The Reverend Dr. Martin Luther King Jr. is a beloved figure in American culture, credited with having moved the country forward into civil rights and an end to segregation of the races. Looking back on it from today, we can’t help but be incredibly grateful for his guidance of the human spirit toward creating a just world and healing great wrongs of the past.
Today we continue to grow as we seek to bring an end to racial discrimination in our corporate cultures. Diversity, equity and inclusion are commitments of AMS Fulfillment, and we are rewarded every day with a diverse workforce.
As we look back at the life of Dr. King we know he not only had to experience being hated and mistreated; he gave his life in moving the culture to higher ground. And so on the holiday celebrating his birthday, January 15, we commemorate his life and his work.
Even the story of how his birthday became a holiday is fraught with struggle.
An article in ConstitutionCenter.org reveals that the holiday took 32 years to accomplish. Begun in 1968 it eventually became a federal holiday, and all 50 states had made it a state government holiday by 2000. First there were battles to gain the federal holiday, followed by battles within the States.
Representative John Conyers introduced the first motion in 1968, just four days after Dr. King’s assassination in Memphis. It took another 11 years to come up for a vote on the House of Representative’s floor in 1979. The bill fell five votes short of passing.
Musician Stevie Wonder helped in 1981 by releasing his song “Happy Birthday.” The King Center organized a march on Washington and Coretta Scott King, along with Stevie Wonder, presented a petition signed by 6 million people and the bill passed in 1983 by 53 votes. In the Senate, Senator Jesse Helms of North Carolina openly opposed it, calling Dr. King a Communist. After a hard fight the bill passed the Senate by 12 votes.
President Ronald Reagan signed the bill in November 1983. The first federal King holiday was celebrated in 1986.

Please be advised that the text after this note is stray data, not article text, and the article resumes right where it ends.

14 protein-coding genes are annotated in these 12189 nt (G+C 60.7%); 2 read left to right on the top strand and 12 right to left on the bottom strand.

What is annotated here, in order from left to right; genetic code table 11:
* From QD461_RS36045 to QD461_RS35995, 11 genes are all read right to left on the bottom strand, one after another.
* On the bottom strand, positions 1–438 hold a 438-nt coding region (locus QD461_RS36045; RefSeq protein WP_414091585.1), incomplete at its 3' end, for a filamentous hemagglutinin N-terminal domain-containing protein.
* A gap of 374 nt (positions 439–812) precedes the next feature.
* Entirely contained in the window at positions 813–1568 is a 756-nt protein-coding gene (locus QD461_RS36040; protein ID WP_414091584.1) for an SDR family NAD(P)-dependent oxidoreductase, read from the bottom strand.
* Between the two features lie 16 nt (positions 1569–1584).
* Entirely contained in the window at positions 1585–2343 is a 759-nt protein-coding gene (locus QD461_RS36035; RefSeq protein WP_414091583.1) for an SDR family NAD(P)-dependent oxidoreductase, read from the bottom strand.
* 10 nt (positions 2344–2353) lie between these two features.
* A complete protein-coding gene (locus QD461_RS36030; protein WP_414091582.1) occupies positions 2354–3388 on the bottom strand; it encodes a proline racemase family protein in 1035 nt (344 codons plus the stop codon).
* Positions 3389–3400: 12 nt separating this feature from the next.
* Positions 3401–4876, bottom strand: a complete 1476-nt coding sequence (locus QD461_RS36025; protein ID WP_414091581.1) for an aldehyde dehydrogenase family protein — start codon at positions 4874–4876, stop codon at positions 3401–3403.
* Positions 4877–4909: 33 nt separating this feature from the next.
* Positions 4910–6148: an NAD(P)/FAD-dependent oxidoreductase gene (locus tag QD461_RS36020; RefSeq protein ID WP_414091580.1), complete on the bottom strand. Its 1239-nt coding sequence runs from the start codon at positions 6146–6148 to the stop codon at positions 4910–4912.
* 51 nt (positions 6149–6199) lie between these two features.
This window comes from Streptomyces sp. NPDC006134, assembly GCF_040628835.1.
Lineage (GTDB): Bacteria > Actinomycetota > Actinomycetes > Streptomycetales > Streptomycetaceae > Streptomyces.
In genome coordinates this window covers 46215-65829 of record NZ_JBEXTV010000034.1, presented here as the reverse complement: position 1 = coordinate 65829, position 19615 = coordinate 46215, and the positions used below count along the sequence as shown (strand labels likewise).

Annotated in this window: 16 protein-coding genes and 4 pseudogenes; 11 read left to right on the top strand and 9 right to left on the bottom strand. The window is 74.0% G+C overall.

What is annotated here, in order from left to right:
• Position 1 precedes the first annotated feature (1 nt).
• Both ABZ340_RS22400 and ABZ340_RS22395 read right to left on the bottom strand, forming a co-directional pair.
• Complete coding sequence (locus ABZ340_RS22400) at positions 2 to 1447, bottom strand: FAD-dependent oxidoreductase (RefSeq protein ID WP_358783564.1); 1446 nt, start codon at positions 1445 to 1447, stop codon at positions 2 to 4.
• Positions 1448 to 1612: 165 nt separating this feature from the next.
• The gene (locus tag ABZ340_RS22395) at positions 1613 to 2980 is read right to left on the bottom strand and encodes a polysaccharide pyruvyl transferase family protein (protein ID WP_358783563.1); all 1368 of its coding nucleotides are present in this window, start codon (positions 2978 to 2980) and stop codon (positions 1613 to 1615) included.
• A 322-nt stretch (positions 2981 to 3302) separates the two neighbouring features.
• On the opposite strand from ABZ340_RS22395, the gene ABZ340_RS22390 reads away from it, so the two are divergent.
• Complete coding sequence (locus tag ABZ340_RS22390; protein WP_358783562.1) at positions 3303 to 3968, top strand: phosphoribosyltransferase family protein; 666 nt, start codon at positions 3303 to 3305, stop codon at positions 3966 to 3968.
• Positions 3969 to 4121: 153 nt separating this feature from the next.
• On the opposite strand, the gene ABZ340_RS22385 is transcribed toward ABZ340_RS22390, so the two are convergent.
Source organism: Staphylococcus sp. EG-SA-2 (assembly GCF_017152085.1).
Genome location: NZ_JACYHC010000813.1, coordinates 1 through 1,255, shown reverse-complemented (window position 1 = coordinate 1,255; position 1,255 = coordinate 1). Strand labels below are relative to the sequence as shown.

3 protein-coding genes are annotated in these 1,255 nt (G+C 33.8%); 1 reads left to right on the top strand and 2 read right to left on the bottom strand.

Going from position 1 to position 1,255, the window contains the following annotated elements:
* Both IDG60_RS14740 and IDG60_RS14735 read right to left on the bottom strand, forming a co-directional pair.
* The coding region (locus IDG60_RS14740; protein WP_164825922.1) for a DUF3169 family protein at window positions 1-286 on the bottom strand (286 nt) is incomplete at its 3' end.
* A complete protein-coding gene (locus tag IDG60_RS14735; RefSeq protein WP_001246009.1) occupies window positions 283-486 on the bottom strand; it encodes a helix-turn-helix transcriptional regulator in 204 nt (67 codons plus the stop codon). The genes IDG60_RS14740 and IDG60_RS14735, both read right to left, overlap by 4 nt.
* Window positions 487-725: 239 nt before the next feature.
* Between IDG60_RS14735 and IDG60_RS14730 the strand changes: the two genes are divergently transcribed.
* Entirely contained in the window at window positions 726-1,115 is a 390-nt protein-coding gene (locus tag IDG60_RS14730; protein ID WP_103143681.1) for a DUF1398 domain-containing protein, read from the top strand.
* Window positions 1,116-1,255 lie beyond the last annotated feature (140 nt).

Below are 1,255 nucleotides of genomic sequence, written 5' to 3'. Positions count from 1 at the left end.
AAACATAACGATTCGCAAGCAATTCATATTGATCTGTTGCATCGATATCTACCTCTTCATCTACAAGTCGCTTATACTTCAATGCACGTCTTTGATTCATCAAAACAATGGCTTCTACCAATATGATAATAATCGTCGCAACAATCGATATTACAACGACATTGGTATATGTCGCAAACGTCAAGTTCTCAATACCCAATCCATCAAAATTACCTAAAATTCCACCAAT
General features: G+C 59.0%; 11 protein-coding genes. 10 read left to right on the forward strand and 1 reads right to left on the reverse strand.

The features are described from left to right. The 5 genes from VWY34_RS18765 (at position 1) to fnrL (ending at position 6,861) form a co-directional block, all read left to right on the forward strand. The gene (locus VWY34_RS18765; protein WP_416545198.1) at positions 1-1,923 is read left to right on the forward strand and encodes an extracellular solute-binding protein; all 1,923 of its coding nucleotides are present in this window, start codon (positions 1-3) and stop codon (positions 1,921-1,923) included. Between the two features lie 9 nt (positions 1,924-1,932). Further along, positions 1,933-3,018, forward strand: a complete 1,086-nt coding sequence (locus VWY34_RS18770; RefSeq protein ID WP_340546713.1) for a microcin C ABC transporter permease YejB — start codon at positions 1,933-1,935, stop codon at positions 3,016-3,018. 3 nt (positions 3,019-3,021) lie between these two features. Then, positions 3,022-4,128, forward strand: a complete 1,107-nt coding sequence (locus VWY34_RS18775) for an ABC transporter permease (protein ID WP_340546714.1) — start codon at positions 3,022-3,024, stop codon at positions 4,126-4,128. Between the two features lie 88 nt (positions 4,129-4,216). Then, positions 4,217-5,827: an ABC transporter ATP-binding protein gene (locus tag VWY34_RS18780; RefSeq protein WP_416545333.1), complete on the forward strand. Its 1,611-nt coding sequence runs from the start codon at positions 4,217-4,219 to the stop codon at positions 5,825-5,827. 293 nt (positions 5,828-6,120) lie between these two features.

It took longer for the 50 states to adopt the holiday. By 1986, 17 states had adopted it. Arizona and South Carolina held back the longest, and eventually gave way after entertainers and the NFL got involved.
South Carolina was one of the last states to approve a paid King holiday for state employees in 2000. Quoting from the article, “The state’s governor had tried to link the holiday to a commitment to allow the state house to fly the Confederate battle flag. Instead, he signed a bill that approved the King holiday along with a Confederate Memorial Day celebrated in May.”
As readers can see, progress does take time and dedicated effort.
This year’s theme from the King Center is: ‘It Starts with Me: Shifting Priorities to Create the Beloved Community.’ The following paragraphs are from the King Center’s message to the public, written by Dr. Bernice King:
“Now more than ever, it is critical that we increase our understanding of the Beloved Community and heighten our individual and collective efforts to make it a reality. Many consider the Beloved Community to be unachievable because of the misnomer that it is a Utopia. However, the Beloved Community is not a perfect place. It is a place where imperfections don’t spiral downward to become injustices, gross inhumanity, genocide and the perpetual devastation of what my father called the Triple Evils of Racism, Extreme Materialism, and Militarism.
“As my mother stated, “In the Beloved Community, caring and compassion drive political policies that support the worldwide elimination of poverty and hunger and all forms of bigotry and violence.” In her memoir, Coretta: My Life, My Love, My Legacy, she also wrote, “The Beloved Community is fueled by unconditional love, feels like family, and transcends race, religion, and class.” In addition to learning more about these quotes, we must learn more about what the Beloved Community encompasses, as well as grasp what is required for us to get there together.”
Read the full message at TheKingCenter.Org.